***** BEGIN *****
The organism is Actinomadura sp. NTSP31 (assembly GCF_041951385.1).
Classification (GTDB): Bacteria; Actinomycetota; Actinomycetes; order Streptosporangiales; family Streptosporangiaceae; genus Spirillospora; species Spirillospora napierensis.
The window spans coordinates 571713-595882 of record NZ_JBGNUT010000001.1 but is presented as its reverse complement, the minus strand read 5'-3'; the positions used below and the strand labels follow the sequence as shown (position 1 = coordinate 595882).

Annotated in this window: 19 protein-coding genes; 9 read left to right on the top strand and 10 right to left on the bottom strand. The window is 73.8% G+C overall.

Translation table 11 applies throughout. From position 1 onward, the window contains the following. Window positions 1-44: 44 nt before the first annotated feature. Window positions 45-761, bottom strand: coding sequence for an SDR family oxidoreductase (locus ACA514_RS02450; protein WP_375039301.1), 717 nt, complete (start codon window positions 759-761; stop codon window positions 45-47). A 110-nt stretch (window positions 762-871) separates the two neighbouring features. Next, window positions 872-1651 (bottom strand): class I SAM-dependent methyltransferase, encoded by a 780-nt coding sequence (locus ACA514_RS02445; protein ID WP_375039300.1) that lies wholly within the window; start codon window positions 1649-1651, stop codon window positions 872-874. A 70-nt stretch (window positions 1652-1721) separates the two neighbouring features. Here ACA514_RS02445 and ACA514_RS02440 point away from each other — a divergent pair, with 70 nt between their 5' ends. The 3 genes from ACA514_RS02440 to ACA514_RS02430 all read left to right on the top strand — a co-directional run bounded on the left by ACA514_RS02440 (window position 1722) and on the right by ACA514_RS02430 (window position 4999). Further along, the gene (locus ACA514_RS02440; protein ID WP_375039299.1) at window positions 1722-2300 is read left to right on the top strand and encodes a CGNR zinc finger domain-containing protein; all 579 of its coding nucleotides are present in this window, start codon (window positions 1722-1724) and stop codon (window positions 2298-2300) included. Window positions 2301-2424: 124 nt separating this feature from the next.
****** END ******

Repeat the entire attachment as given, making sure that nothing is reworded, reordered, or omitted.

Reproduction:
The organism is Actinomadura sp. NTSP31 (assembly GCF_041951385.1).
Classification (GTDB): Bacteria; Actinomycetota; Actinomycetes; order Streptosporangiales; family Streptosporangiaceae; genus Spirillospora; species Spirillospora napierensis.
The window spans coordinates 571713-595882 of record NZ_JBGNUT010000001.1 but is presented as its reverse complement, the minus strand read 5'-3'; the positions used below and the strand labels follow the sequence as shown (position 1 = coordinate 595882).

Annotated in this window: 19 protein-coding genes; 9 read left to right on the top strand and 10 right to left on the bottom strand. The window is 73.8% G+C overall.

Translation table 11 applies throughout. From position 1 onward, the window contains the following. Window positions 1-44: 44 nt before the first annotated feature. Window positions 45-761, bottom strand: coding sequence for an SDR family oxidoreductase (locus ACA514_RS02450; protein WP_375039301.1), 717 nt, complete (start codon window positions 759-761; stop codon window positions 45-47). A 110-nt stretch (window positions 762-871) separates the two neighbouring features. Next, window positions 872-1651 (bottom strand): class I SAM-dependent methyltransferase, encoded by a 780-nt coding sequence (locus ACA514_RS02445; protein ID WP_375039300.1) that lies wholly within the window; start codon window positions 1649-1651, stop codon window positions 872-874. A 70-nt stretch (window positions 1652-1721) separates the two neighbouring features. Here ACA514_RS02445 and ACA514_RS02440 point away from each other — a divergent pair, with 70 nt between their 5' ends. The 3 genes from ACA514_RS02440 to ACA514_RS02430 all read left to right on the top strand — a co-directional run bounded on the left by ACA514_RS02440 (window position 1722) and on the right by ACA514_RS02430 (window position 4999). Further along, the gene (locus ACA514_RS02440; protein ID WP_375039299.1) at window positions 1722-2300 is read left to right on the top strand and encodes a CGNR zinc finger domain-containing protein; all 579 of its coding nucleotides are present in this window, start codon (window positions 1722-1724) and stop codon (window positions 2298-2300) included. Window positions 2301-2424: 124 nt separating this feature from the next.